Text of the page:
Alexander Luft is a writer and teacher in Chicago. He holds Ph.D.s from the Program for Writers at the University of Illinois at Chicago and from Macquarie University in Sydney, Australia.
Alex’s fiction has appeared in Yemassee, Midwestern Gothic, The Coachella Review, TINGE and other literary magazines. He currently serves as a fiction reader for Quarterly West. You can read his work here.
Alex’s scholarly interests include American literature, media studies and disability studies. He has contributed multiple reviews to American Book Review and has placed an essay on Annie Proulx’s The Shipping News in the an upcoming volume of cinder, an Australian journal devoted to creative practice. His essay, “The New Kid in Primetime: What Speechless Has To Say” appears in Beginning with Disability: A Primer (Routledge, 2017), for which he served as a contributing editor. Alex has presented at numerous conferences, including The North American Review 50th Anniversary Conference, the Australasian Association of Writing Programs Conference and the Midwestern Modern Language Association’s annual meeting.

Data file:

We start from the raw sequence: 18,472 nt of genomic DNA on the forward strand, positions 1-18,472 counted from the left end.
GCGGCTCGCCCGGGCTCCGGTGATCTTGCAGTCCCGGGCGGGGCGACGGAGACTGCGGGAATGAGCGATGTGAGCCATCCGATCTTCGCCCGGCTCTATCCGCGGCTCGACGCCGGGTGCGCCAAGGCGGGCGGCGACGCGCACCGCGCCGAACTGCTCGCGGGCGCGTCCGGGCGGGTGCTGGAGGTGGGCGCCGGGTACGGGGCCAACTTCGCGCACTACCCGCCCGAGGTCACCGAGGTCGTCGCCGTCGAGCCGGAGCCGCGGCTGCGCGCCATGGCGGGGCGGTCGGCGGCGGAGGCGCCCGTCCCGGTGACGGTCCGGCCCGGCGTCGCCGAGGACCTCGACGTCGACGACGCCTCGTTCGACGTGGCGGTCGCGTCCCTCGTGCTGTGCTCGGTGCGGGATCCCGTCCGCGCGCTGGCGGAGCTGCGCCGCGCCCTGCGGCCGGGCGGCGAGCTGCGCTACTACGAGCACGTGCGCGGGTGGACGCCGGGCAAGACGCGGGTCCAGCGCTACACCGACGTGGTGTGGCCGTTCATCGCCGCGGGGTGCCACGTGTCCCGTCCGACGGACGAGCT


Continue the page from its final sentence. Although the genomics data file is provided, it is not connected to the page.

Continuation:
Alex has taught courses in creative writing, American and British literature, composition, journalism and media studies. He first taught at the University of Missouri in 2012 before teaching at UIC, Macquarie and Roosevelt University.
Trained as a magazine journalist, Alex received a B.J. in magazine writing from the University of Missouri School of Journalism in 2009. He returned to MU and earned his M.A. in English in 2013. He was accepted to UIC that year as a Betty Smith Stuart Fellow.
He lives in Chicago with his wife, son and rescue dog.